The U.S. Federal Communications Commission's proposal to reclassify broadband as a common-carrier service will create uncertainty for investors in the telecom industry and could lead to heavy-handed regulations down the road, some telecom law experts said Thursday.
FCC Chairman Julius Genachowski announced a plan in May to reclassify broadband from a largely unregulated information service to a regulated common-carriers service. That announcement came about a month after the U.S. Court of Appeals for the District of Columbia Circuit ruled the FCC did not have the authority to enforce informal network neutrality principles against Comcast.
Even though Genachowski said the FCC would act to forebear from most common-carrier regulations under Title II of the Telecommunications Act, many participants in a Phoenix Center for Advanced Legal and Economic Public Policy Studies forum on broadband reclassification Thursday questioned whether the commission could stay away from additional regulations indefinitely.
The move to reclassify broadband will create many years of legal uncertainty because of likely challenges to the FCC's actions, said telecom lawyer Jonathan Nuechterlein, a partner at the Wilmer Hale law firm in Washington, D.C. "What the FCC is proposing to do here is create a lawyer's paradise," said Nuechterlein, a former deputy general counsel at the FCC. "They will send my kids to college and their kids to college."
But Chris Wright, a partner in the Wiltshire and Grannis law firm and former general counsel at the FCC, disagreed. While Genachowski's plan may not lead to immediate certainty for lawyers and investors, reclassifying broadband may give the FCC clearer legal authority than any attempts to continue to create broadband rules on a case-by-case basis, he said. The FCC, under its current limited authority, would probably "lose a lot" of legal cases when trying to implement its national broadband plan, released in March.
"It's a lawyer's paradise either way," Wright said. "There is uncertainty. There will be considerable uncertainty for a long time."
In June, the FCC moved to launch a notice of inquiry, or NOI, asking for public comment on the reclassification proposal. An NOI is a preliminary step toward creating new FCC policy. The agency would have to launch a lengthy rulemaking proceeding before reclassifying broadband as a regulated service.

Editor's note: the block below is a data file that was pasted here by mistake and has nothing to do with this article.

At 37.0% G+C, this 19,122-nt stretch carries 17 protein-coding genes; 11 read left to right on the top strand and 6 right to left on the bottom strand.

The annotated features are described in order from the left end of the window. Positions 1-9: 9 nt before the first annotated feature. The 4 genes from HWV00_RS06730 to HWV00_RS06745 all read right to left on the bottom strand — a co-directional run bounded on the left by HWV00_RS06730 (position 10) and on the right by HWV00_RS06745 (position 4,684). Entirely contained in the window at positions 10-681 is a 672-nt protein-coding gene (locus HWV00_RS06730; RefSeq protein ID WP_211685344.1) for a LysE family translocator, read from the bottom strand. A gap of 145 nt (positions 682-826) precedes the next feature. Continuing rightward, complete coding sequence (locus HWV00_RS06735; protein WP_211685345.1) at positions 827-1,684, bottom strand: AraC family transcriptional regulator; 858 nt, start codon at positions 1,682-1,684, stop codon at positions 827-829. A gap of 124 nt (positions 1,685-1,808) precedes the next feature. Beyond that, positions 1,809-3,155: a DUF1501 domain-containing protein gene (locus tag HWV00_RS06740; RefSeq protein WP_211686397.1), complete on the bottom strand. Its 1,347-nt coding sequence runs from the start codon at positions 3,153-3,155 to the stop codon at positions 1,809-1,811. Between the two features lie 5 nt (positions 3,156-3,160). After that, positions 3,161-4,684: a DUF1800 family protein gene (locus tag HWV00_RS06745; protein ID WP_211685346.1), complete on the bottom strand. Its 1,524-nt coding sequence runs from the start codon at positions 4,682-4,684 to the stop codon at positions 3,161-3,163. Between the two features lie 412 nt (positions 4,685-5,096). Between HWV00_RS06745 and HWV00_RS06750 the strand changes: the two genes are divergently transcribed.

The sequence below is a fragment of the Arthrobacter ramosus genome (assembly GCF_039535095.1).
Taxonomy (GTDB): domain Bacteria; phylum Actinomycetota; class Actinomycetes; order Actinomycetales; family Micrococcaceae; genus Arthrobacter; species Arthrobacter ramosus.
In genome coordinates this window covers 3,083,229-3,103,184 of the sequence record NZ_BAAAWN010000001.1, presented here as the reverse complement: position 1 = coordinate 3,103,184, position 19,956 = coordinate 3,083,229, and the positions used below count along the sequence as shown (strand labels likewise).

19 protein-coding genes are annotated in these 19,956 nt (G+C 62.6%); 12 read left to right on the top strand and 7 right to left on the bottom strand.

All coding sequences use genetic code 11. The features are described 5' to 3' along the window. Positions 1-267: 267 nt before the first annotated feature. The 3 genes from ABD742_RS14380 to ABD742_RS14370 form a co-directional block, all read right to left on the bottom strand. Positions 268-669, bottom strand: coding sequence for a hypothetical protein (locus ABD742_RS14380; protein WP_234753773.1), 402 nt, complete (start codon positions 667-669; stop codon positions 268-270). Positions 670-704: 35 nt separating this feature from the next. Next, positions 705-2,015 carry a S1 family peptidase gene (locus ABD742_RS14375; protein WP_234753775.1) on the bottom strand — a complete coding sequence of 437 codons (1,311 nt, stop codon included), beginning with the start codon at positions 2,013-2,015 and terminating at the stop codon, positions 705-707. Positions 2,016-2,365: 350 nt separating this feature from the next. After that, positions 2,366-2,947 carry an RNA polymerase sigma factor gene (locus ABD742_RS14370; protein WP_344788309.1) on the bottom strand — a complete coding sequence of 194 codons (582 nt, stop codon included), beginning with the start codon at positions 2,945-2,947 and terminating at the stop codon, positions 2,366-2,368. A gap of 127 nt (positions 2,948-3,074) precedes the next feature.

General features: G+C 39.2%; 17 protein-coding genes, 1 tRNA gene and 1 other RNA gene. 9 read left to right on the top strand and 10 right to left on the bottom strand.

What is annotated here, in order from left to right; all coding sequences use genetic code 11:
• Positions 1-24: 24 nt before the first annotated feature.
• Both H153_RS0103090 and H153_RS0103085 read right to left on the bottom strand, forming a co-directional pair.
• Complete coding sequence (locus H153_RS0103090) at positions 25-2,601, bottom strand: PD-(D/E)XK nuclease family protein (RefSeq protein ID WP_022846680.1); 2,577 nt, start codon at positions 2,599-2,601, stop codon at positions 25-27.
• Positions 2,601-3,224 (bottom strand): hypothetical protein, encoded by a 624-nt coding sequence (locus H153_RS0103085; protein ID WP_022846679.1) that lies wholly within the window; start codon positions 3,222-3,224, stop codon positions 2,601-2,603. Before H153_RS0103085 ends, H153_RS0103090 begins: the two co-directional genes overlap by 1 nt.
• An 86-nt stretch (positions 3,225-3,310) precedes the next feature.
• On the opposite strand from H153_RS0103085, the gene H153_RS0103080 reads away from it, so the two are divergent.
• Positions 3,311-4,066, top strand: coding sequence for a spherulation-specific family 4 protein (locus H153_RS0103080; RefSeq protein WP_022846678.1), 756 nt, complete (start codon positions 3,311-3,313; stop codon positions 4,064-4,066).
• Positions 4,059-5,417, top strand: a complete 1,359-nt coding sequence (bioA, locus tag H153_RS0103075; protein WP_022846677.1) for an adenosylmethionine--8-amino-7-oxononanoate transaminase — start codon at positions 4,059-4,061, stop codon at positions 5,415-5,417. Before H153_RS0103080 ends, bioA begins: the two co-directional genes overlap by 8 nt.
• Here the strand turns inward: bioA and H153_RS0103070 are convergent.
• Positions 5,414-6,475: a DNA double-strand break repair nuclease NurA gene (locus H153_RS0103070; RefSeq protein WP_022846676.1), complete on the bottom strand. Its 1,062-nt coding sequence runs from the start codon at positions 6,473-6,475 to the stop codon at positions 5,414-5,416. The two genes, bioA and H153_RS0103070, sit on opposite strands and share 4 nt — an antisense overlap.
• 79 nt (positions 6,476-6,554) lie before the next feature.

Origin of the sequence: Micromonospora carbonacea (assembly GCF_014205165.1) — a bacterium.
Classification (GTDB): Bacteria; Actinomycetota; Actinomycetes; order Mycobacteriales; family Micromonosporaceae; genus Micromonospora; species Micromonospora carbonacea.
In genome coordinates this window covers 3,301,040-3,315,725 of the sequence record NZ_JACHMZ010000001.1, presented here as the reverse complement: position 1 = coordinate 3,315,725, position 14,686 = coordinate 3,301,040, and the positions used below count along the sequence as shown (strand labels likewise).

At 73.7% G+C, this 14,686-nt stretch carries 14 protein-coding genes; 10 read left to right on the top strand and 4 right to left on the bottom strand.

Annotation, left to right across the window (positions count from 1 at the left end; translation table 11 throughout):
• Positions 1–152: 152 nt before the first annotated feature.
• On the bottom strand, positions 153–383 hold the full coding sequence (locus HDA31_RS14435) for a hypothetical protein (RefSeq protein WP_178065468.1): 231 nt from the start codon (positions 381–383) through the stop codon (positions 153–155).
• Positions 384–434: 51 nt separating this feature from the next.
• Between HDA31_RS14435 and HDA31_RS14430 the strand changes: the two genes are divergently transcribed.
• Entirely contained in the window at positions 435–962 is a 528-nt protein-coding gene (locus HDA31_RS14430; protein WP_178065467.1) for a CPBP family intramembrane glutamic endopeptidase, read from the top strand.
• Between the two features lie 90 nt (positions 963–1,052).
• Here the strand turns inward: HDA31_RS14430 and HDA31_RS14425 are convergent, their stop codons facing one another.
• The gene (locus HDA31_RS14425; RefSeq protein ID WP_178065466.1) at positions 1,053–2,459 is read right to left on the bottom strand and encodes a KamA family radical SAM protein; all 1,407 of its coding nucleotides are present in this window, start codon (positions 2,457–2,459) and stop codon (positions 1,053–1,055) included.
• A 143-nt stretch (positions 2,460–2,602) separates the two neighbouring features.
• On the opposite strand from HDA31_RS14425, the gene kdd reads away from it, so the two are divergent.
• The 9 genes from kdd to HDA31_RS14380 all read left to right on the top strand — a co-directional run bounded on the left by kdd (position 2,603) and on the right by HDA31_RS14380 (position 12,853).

Kathy Brown, senior vice president for public policy development and corporate responsibility at Verizon Communications, questioned why new regulations are needed. The FCC should be able to address consumer complaints about broadband providers on a case-by-case basis, she said.
"If there ever is a consumer group that keeps the fire to your feet, it is the Internet community," she said. "They don't let much get by them for very long."
When telecom carriers are investing billions of dollars in fiber-optic networks and 4G wireless broadband service, "it's insane" to be talking about new regulations, she said. The new regulations could change the way telecom carriers invest their money, she said.
"You're not going to see major carriers say, 'We're not investing anymore,' that's not how it happens," Brown said. "But decisions are made about where to put capital, because that capital has to have a return. We're in a very difficult economic environment, and difficult decisions have to be made."
The forum centered around a Phoenix Center paper, released last month, called the Broadband Credibility Gap. Authors Lawrence Spiwak and George Ford argue that the FCC's promise to take a light touch approach to broadband regulations isn't likely to hold up in the long run.
Many circumstances could unfold that lead the FCC to go back on its promise to forebear from most Title II regulation, the authors wrote. "One could say that the commission’s promise will ... be found to actually be inconsistent with the commission’s interests," the paper said.
It will be difficult for the FCC to convince private investors about how it will act in the future, the paper added. "Firms and investors make decisions based on their profitability, and this profitability depends on how they will be regulated going forward," the paper said. "Unless the regulator is able to take steps to assure investors it will behave favorably, though, society may suffer. Such assurances from regulators, by their own admission, are ephemeral in nature."